Brave Heroic Tarinis back to their homeland
This was the first-ever Indian circumnavigation of the globe by an all-women crew. They had begun their voyage in September last year from Goa, in which Goa CM Manohar Parrikar and Minister N Sitharaman had come to wish them for their journey.
The expedition has been titled Navika Sagar Parikrama. The Parikrama was covered in five legs, with stop-overs at 4 ports: Fremantle (Australia), Lyttleton (New Zealand), Port Stanley (Falklands), and Cape Town (South Africa).
The all-women crew who started their journey of Navika Sagar Parikrama on a 55-foot yacht consisted by Lieutenant Commander Vartika Joshi, Lt Commander Pratibha Jamwal, Lt Commander P Swati, Lt Vijaya Devi, Lt B Aishwarya and Lt Payal Gupta.
INVS Tarini was one of the operating four sailing vessels capable of open ocean deployments. Indian Navy is attempting to revitalize open ocean sailing. INSV Tarini is 55 feet in length and built in India in line with the ‘Make in India’ initiative of the Indian Navy, fructified by Aquarius Shipyard, Goa.
INSV Tarini attempting to circumnavigate the globe entered the port of Fremantle in Western Australia on Oct 23, 2017, on completion of the first leg of their journey.
On 29 November 2017, it entered the Lyttelton port in New Zealand on its second leg of the maiden voyage to circumnavigate the globe. The vessel had covered over 7800 nautical miles from its starting point in Goa, crossing the Equator on September 17, 2017, and Cape Leeuwin on November 9 to reach there.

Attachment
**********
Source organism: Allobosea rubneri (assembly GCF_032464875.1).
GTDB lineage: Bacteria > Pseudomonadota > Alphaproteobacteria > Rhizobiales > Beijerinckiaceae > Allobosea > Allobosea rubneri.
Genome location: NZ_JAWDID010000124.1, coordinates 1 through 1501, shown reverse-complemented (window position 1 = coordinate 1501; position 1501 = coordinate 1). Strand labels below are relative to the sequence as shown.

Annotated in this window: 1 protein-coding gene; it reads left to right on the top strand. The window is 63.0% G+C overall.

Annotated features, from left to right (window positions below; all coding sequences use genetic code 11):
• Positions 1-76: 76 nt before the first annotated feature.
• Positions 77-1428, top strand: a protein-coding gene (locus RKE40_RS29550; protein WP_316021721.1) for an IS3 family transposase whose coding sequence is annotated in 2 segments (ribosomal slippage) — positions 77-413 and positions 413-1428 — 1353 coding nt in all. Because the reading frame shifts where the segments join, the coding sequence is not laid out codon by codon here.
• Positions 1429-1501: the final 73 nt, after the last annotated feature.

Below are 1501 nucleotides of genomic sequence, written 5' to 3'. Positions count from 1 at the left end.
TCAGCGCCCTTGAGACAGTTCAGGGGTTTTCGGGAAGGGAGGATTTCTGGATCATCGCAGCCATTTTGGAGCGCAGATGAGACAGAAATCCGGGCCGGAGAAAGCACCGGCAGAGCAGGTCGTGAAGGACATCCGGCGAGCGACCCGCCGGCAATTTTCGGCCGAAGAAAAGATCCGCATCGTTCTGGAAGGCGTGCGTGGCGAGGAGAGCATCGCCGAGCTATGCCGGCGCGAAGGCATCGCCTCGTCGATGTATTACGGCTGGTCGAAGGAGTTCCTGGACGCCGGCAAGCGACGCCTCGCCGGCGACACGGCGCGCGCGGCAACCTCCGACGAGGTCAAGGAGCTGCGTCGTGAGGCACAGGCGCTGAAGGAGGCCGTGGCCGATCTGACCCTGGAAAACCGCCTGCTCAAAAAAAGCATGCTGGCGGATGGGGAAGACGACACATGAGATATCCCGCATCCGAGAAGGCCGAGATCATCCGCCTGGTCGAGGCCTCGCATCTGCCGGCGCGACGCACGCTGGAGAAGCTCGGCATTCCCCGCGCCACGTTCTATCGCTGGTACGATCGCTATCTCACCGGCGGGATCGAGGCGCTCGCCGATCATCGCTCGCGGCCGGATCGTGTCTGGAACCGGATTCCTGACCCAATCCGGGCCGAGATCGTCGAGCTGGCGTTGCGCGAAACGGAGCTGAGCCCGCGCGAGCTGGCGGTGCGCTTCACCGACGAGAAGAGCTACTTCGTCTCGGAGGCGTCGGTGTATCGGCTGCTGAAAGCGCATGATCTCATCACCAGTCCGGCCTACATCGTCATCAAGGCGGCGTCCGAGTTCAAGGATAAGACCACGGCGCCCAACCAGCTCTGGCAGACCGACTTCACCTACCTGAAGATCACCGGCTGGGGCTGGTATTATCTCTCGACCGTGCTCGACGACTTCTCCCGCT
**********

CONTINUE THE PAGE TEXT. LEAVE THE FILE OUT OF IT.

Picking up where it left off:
On 21 January this year entered the Port Stanley in Falkland Island on its third leg of the maiden voyage. The crew had a testing time while crossing the Pacific Ocean as it experienced rough weather and stormy winds that spanned 41 days. Add to it the extremely cold climate condition they had to overcome. The crew reportedly endured sea wind in excess of 60 knots and ocean waves of up to 7 meters on this leg of the passage.
On its last leg before home stretch to Goa, INSV Tarini reached the 4th stop of Cape Town on March 2. The crew was received in Cape Town by Mayor Helen Zille, Ruchira Kamboj, and High Commissioner of India to South Africa, Indian Consul General of Johannesburg and Cape Town, as well as chairperson of Western Cape and other South African Sailing Associations as well as members of Indian diaspora with bouquets, dhol beats and Holi colour.
And finally, they headed towards Goa and touched the land today creating history.